Land-mine casualties show signs of global decline

Two decades after a landmark treaty, and despite an overall increase due largely to Syria’s civil war, the majority of affected countries recorded fewer deaths linked to land mines and cluster munitions.

Fredy Builes/Reuters
Natalia Arango works with her mine detector in a zone of landmines planted by rebels groups near Sonson in Antioquia province, November 19, 2015.

In January 1997, Diana, princess of Wales, famously walked through an active minefield in Angola to raise awareness of the ongoing threats posed by land mines. During her visit, with the help of a removal expert, Diana detonated one of the remaining mines.

“One down, 17 million to go,” she said while pushing the button.

This year marked the 20th anniversary of the death of Diana, a passionate advocate for land-mine eradication, as well as the 20th anniversary of the 1997 Mine Ban Treaty. The treaty, signed Sept. 18, 1997, is an international agreement signed by 163 countries (most recently the Marshall Islands) with the goal of creating a mine-free world by 2025.

The International Campaign to Ban Landmines (ICBL) and the Cluster Munition Coalition (CMC) are sister organizations that monitor that 1997 treaty and the 2008 Convention on Cluster Munitions, respectively. And each year, the Landmine and Cluster Munition Monitor, a program within ICBL-CMC, issues reports on international progress.

The Monitor’s most recent reports did highlight some negative trends: 2015 reached a 10-year high with 6,461 mine casualties, and casualties from cluster munitions doubled in 2016 from the year before, to 971 casualties.

All land-mine casualties are unfortunate, says Stephen Goose, director of the Human Rights Watch’s Arms Division, but it is important to remember how far the world has come. Before the treaty in the mid-1990s, says Mr. Goose, it was common to have 26,000 casualties per year, almost nine times greater than recent annual rates. And despite the overall increase, largely due to the civil war in Syria, the majority of countries saw a decline.

Athit Perawongmetha/Reuters
Doctor Therdchai Jivacate (l.) stands in front of Mosha, the elephant who was injured by a landmine, at the Friends of the Asian Elephant Foundation in Lampang, Thailand, in June 2016.

“The increased casualties are alarming,” says Jeff Abramson, program manager at the Monitor, “but the bigger picture is that these have been successful treaties.”

International support for the treaties has not only drastically reduced civilian casualties, but also stigmatized the use of these weapons. Because of these treaties, even countries who are not signatories (such as the United States), feel a responsibility to disavow the new use of land mines and cluster munitions and aid cleanup efforts around the world.

Cleared land, where children can walk to school without fear of stepping on land mines, is a direct result of this aid. According to the 2016 Landmine Monitor report, almost 370 square miles of land were cleared of mines in the past five years, destroying 1.3 million antipersonnel and 66,000 antivehicle mines in the process.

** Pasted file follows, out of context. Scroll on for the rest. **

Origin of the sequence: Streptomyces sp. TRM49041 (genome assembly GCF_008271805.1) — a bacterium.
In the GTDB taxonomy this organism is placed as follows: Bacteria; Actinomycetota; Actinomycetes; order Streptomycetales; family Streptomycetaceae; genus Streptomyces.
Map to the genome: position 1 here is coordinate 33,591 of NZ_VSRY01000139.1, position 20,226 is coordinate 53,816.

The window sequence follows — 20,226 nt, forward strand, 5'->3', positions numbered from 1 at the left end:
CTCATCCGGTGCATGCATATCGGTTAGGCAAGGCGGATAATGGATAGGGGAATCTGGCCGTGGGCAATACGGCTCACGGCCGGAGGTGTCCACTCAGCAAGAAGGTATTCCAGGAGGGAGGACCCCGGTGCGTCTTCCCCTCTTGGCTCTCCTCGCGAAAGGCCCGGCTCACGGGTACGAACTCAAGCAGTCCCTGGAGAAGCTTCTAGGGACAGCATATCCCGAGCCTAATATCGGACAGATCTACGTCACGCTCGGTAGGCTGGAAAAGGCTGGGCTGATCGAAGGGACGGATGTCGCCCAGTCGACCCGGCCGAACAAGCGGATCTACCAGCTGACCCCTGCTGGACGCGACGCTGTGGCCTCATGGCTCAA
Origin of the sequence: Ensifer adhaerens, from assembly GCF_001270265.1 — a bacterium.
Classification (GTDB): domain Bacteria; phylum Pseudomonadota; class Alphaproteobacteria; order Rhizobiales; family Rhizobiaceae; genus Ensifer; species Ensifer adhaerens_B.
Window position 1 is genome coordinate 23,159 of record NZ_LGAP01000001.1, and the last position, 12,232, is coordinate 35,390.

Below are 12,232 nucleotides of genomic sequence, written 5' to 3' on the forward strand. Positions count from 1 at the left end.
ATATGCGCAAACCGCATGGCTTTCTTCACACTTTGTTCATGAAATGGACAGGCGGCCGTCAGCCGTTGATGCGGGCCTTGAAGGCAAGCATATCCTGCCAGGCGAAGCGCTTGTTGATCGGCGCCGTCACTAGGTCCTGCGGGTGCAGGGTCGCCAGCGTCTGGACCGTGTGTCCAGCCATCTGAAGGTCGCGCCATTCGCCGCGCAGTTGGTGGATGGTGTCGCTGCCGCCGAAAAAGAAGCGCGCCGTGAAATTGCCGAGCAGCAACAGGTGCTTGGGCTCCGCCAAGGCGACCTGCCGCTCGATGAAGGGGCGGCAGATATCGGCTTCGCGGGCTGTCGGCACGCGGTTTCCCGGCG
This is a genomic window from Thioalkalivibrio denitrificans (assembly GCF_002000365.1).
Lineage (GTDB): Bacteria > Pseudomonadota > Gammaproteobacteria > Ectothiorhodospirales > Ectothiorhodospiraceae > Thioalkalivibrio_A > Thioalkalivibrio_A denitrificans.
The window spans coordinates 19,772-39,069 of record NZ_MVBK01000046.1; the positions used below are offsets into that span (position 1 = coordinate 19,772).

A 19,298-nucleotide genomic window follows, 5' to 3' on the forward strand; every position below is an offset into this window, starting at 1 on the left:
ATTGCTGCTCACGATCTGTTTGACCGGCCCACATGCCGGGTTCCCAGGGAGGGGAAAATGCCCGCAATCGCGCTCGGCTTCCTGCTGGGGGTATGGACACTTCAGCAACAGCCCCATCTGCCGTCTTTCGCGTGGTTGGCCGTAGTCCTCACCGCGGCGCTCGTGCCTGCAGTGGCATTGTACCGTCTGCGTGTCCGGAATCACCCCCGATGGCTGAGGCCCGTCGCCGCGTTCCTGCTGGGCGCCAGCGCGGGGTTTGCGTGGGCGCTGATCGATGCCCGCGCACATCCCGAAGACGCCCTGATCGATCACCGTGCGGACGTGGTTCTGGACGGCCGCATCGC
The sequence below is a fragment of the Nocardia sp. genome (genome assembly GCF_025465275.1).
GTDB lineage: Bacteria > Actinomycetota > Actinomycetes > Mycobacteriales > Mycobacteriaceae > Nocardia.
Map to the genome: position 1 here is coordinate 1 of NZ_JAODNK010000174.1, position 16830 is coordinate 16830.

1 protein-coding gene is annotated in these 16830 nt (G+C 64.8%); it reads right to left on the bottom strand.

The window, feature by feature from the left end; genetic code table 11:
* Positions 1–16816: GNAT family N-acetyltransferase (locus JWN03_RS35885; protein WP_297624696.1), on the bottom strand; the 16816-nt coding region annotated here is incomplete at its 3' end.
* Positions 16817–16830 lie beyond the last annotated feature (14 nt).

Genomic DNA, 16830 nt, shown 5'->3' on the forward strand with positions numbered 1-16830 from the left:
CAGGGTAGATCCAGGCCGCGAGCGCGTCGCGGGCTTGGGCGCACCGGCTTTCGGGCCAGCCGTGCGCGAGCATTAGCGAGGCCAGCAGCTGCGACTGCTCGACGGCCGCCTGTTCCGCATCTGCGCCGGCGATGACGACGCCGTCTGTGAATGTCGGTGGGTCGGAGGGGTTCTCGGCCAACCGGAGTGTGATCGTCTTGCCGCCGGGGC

“Any time land mines or cluster munitions are removed from the ground there is tangible progress for the people who live in these communities,” says Mr. Abramson. “Every year you see land cleared, it means areas are available for people to farm or engage in livelihood.”

Graphic by Jacob Turcotte/Data from the Landmine and Cluster Munition Monitor
In the 21st century, vast swaths of land around the world have been cleared of landmines and cluster munitions.

More than 77 percent of cleared land in 2015 occurred in Cambodia, Croatia, and Afghanistan, three countries where agriculture is a major part of the economy. In Afghanistan, for example, where almost 79 percent of the country’s labor force is employed by agriculture, 14 square miles were cleared in 2015 – enough land for 2,706 Afghans to start their own family farms.

“The human cost was huge, but there was also socio-economic cost,” says Goose at HRW. “Countries like Angola and Mozambique couldn't recover from war and build up their economy. They couldn't even drive on roads or get water. It was a concrete denial for a country to emerge successfully from war – all due to land mines.”

Along with land clearance, stockpile destruction is another preemptive protection effort that has seen particular success. Of the 163 states signed to the treaty, 156 have declared themselves stockpile-free – destroying more than 51 million undetonated antipersonnel mines in the process.

But above all, says Goose, the Mine Ban Treaty showed the world that diplomatic solutions can solve humanitarian crises.

“If the Mine Ban Treaty has made a difference in the world, it is because the partnership between governments and civil society forged through the process … has continued to this day,” Archbishop Desmond Tutu wrote in the forward of the 2008 book “Banning Landmines.” “Such examples offer us hope and inspiration, but we must be very clear that they are the result of determination and hard work … Such examples must be analyzed and studied so that we learn from the lessons they have to offer.”

[Editor's note: This article has been updated to correct cluster munition casualties.] 

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